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Paul Hagen: Interleague play has some redeeming value

INTERLEAGUE play has arrived once again as the Phillies prepare to play their natural American League rivals. That, of course, would be the Toronto Blue Jays. While waiting for the first pitch, please select the appropriate video clip from the following menu. Press 1 for Plague of Locusts. Press 2 for Doomsday Thunderclouds. Press 3 for Owners Sitting Around Counting Money.

INTERLEAGUE play has arrived once again as the Phillies prepare to play their natural American League rivals. That, of course, would be the Toronto Blue Jays. While waiting for the first pitch, please select the appropriate video clip from the following menu. Press 1 for Plague of Locusts. Press 2 for Doomsday Thunderclouds. Press 3 for Owners Sitting Around Counting Money.

Just teasing. All the arguments against this no-longer-novel novelty have been outlined before in this tiny little corner of the baseball universe. And yet, it continues. Press 3.

There will be, in fact, one series that just might make the whole thing worthwhile. It will begin tonight, when the Mets visit Yankee Stadium for the first of three games.

That's always a big deal in New York, where the residents tend to believe that Galileo was wrong and that all things revolve around the Big Apple instead of the sun. But it will be especially piquant this weekend.

The biggest reason is that Hank Steinbrenner has come into his own this season, proving himself every bit as blustery as his father, George, who made his reputation with demands, threats and intimidation.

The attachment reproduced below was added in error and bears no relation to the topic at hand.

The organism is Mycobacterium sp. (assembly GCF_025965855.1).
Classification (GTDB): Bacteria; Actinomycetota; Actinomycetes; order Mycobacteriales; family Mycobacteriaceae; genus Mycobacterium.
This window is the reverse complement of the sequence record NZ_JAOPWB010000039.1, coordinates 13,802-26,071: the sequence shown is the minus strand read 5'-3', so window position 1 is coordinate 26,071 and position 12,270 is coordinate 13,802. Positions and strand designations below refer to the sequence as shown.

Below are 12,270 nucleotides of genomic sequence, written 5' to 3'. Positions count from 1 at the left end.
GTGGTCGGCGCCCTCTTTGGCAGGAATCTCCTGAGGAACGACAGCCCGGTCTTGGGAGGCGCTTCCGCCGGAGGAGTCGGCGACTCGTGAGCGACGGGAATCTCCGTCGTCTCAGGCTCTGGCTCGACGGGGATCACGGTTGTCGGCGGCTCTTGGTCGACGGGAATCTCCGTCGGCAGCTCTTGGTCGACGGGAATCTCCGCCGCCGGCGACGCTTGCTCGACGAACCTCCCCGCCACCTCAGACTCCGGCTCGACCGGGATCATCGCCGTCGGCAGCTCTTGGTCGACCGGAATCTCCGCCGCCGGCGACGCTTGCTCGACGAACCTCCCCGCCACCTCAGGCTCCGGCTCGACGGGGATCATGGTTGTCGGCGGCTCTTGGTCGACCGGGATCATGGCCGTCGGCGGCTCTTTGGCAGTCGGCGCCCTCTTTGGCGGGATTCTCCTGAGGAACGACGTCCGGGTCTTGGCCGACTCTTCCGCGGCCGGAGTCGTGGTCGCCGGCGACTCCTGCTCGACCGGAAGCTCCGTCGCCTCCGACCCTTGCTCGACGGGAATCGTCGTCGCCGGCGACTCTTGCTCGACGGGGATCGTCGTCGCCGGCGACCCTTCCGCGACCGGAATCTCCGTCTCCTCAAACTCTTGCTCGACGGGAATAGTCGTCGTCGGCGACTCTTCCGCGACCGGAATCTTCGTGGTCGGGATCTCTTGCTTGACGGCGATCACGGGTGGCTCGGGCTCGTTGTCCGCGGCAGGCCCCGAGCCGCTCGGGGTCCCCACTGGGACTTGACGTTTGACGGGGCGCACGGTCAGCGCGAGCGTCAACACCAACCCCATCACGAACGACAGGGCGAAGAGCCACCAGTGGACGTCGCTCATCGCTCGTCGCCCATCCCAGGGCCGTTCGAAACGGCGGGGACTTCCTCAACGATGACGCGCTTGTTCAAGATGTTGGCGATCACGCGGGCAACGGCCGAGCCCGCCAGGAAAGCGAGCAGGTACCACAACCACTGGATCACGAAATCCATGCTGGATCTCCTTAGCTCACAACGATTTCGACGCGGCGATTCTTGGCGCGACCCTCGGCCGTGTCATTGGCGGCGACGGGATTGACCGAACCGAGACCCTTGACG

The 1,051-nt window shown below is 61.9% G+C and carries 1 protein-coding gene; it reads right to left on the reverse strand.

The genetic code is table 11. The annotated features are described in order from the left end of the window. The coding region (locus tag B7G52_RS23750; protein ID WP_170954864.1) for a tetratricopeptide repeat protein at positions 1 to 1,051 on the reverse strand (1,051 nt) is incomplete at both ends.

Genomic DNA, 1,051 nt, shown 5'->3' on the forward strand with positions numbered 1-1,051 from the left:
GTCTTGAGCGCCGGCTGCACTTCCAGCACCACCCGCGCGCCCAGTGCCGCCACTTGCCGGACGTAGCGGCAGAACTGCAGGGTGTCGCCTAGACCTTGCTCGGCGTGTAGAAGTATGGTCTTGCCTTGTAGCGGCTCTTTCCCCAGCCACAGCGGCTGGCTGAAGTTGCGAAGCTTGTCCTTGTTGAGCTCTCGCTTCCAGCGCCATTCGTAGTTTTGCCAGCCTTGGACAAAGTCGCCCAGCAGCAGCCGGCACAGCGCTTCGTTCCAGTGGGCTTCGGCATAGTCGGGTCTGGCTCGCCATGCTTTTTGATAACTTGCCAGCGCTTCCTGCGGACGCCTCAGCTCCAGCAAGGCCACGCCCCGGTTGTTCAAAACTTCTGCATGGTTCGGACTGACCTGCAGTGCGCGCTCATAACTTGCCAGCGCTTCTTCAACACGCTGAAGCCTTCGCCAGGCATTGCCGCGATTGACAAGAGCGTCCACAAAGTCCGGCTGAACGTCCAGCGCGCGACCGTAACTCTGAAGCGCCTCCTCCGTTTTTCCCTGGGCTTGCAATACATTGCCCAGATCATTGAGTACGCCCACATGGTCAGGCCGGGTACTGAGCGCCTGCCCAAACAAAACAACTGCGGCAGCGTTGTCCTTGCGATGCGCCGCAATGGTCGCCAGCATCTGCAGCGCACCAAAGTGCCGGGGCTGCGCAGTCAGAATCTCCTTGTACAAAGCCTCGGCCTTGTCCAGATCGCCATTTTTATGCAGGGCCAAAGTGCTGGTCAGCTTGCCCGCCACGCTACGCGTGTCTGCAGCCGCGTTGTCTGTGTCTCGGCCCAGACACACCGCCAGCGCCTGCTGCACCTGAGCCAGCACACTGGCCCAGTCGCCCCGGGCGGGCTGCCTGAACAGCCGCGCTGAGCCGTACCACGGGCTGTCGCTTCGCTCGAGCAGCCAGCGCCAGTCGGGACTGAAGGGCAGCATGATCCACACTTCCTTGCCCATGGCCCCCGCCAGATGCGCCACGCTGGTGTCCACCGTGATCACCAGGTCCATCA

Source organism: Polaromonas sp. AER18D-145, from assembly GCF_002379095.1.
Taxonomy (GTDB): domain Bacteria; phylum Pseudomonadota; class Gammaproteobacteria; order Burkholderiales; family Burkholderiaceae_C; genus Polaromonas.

The Baby Boss has been at the top of his game recently. He ripped into his players for not earning their huge salaries. "They're paid tremendous amounts of money," he told the Newark Star-Ledger. "That might not mean anything to the media because they're not paying it. But it means something to me. They have to start earning it."

He backed manager Joe Girardi and, in doing so, seemed to place lame-duck general manager Brian Cashman squarely in the crosshairs. "Joe is playing with the deck he's been dealt," Hank told the paper. "We'll fix it. If not this year, then next year."

And while he downplayed the decision not to give up prospects to get Johan Santana from the Twins and rely on youngsters like Phil Hughes (who is on the disabled list) and Ian Kennedy (who pitched his way back to the minors for two starts before being recalled), we will see.

The Mets pushed Santana (4-2, 3.10) back a day so he could face the Yankees tonight in the Bronx. If he dominates the Yankees, who have been largely punchless with Alex Rodriguez and Jorge Posada on the disabled list, Hank Steinbrenner's reaction alone could override all the faults of interleague play. At least this year.

The hot corner

* Mariners scout

Duane Shaffer

has been shadowing Cincinnati, reportedly watching

Ken Griffey Jr.

But Reds general manager

Walt Jocketty

said he has had no trade discussions. Best guess: Griffey isn't going anywhere until he hits the three homers he needs to reach 600 for his career.

* Cardinals manager Tony La Russa said on a radio show that he made another pitch to sign Barry Bonds, arguing that he would be ideal to bat behind Albert Pujols. "I think he would fit in. I don't think he'd be a problem," said La Russa, who added that ownership had vetoed the idea.

Around the bases

* Orioles closer

George Sherrill

wears his hat with the brim completely flat. Now that he has 15 saves, his teammates have taken to flipping up the brims of their caps in tribute as they shake hands after he nails down a win. "It's pretty funny. It's taken on a life of its own," Sherrill said.

* David Banner's video for "Get Like Me" features a cameo appearance by Barry Bonds. "Barry came fresh out of court to come holla at me. That's real," Banner told MTV News, according to the New York Daily News.

On deck

CHEERS: For Astros righthander Roy Oswalt. This guy has it made. He's one of the best pitchers in baseball. He's in the second season of a 5-year, $73 million contract. So what did he do after he twice failed to get a sacrifice bunt down Monday night?